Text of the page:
Oh No, It's Selwyn Froggitt: The Complete First Series
R2 - United Kingdom - Network
Review written by and copyright: Paul Lewis (25th May 2009).
The Show

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Created by prolific playwright and screenwriter Alan Plater, a key figure in regional television drama who honed his television writing skills on the BBC’s long-running Z Cars (1962-5, 1967-78), the situation comedy Oh No, It’s Selwyn Froggitt! was produced for Yorkshire Television and ran for three series, between 1975 and 1977. A fine dramatist, as demonstrated through his earlier adaptation of A. J. Cronin’s The Stars Look Down for Granada Television (1974), Plater’s work for Oh No, It’s Selwyn Froggitt! demonstrates Plater’s keen sense of humour. Plater’s work is known for its focus on the culture of Northern England: this aspect of Plater’s talent can be seen in his comedy-drama series The Beiderbecke Affair, The Beiderbecke Tapes and The Beiderbecke Connection (Yorkshire, 1985-7) and its thematic predecessor Get Lost! (Yorkshire, 1981). In Oh No, It’s Selwyn Froggitt! , Player demonstrates an ability to take the stereotypes associated with life in the North of England and use them for comic purposes: although each episode has a subtly different theme tune, the titles sequence of each episode features music that alludes to colliery brass bands, whilst the visuals evoke the image of Northern life as made iconic in Ridley Scott’s famous and much-loved 1973 advertisement for Hovis bread – directly parodied in The Two Ronnies (BBC, 1971-87) (‘Me granddad always used to say it were a bloody long way t’go for a loaf of bread’).

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In Oh No, It’s Selwyn Froggitt! , Plater’s satirical approach to Northern life recalls the work of the sitcom writer Roy Clarke, the creator of The Last of the Summer Wine (BBC, 1973-present) and Open All Hours (BBC, 1976-85). The series contains many of the key elements of Clarke’s writing, including its focus on the tropes of life in Yorkshire and its examination of the lives of middle-aged men. In fact, Clarke actually wrote the pilot episode of Oh No, It’s Selwyn Froggitt!, which was broadcast in 1974; the similarity between Clarke’s comic deconstruction of Northern stereotypes and Plater’s affectionate satire of life in the North of England is signified in the seamless transition between Clarke’s pilot episode and the rest of the episodes in the first series. Both writers display a very strong ear for regional dialect, and the dialogue is at times exceptionally well-written.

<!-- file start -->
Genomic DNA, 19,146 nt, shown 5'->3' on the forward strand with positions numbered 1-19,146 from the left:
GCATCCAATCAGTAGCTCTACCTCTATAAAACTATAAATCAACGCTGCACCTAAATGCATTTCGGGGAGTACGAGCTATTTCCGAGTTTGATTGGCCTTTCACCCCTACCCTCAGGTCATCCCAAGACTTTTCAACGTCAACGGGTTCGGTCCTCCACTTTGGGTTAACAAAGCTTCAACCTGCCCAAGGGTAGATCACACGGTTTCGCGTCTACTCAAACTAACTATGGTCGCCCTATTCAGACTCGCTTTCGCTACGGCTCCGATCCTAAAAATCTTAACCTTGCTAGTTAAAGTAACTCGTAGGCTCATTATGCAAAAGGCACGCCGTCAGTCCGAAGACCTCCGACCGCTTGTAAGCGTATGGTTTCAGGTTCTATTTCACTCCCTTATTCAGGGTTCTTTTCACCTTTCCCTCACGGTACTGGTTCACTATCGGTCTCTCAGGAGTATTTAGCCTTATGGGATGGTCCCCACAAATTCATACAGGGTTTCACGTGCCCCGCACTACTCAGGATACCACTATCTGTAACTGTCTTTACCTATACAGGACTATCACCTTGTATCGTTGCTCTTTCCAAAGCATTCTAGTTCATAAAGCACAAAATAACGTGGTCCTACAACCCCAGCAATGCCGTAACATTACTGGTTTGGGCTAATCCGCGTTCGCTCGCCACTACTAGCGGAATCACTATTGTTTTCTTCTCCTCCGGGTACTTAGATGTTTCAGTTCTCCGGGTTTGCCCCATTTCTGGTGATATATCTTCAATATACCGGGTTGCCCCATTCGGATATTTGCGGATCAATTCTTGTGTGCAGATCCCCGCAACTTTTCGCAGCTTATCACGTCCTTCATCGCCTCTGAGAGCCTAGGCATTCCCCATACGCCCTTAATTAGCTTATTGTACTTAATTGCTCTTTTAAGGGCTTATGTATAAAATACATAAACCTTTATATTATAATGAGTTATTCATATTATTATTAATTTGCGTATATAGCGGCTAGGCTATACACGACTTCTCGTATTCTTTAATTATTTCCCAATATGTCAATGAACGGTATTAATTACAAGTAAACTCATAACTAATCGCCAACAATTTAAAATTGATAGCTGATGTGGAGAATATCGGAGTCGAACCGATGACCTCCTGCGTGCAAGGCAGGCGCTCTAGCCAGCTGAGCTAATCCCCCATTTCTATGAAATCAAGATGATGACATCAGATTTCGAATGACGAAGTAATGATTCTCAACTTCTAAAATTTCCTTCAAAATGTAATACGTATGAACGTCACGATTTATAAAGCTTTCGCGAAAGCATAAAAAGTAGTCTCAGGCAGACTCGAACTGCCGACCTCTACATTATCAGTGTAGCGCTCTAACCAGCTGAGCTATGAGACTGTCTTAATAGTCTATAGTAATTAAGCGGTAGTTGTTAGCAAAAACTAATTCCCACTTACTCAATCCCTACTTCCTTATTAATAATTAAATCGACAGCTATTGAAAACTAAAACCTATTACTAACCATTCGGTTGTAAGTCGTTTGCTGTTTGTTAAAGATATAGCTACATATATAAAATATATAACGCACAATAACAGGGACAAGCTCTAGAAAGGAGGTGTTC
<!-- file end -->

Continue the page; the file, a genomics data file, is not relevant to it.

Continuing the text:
Focusing on the childlike character of Selwyn Froggitt, played by Bill Maynard, the series’ title came from the other characters’ repeated declaration on seeing Froggitt: ‘Oh No, It’s Selwyn Froggitt!’ Naďve and boisterous, Froggitt is introduced in the pilot episode as he tries to impress the milkman by pretending to ride a motorbike whilst proclaiming ‘I can carry this bike above me head [….] I’m more dynamic: I could never stop in bed, you know […] First sound, I’m out of bed, ready for danger. It’s me reflexes, you know; comes from spending months behind enemy lines’. As indicated in this exchange of dialogue, Froggitt is a braggard, frequently alluding via flights of fancy – a common device in British sitcoms – to the time he claims to have spent in the Royal Commandos.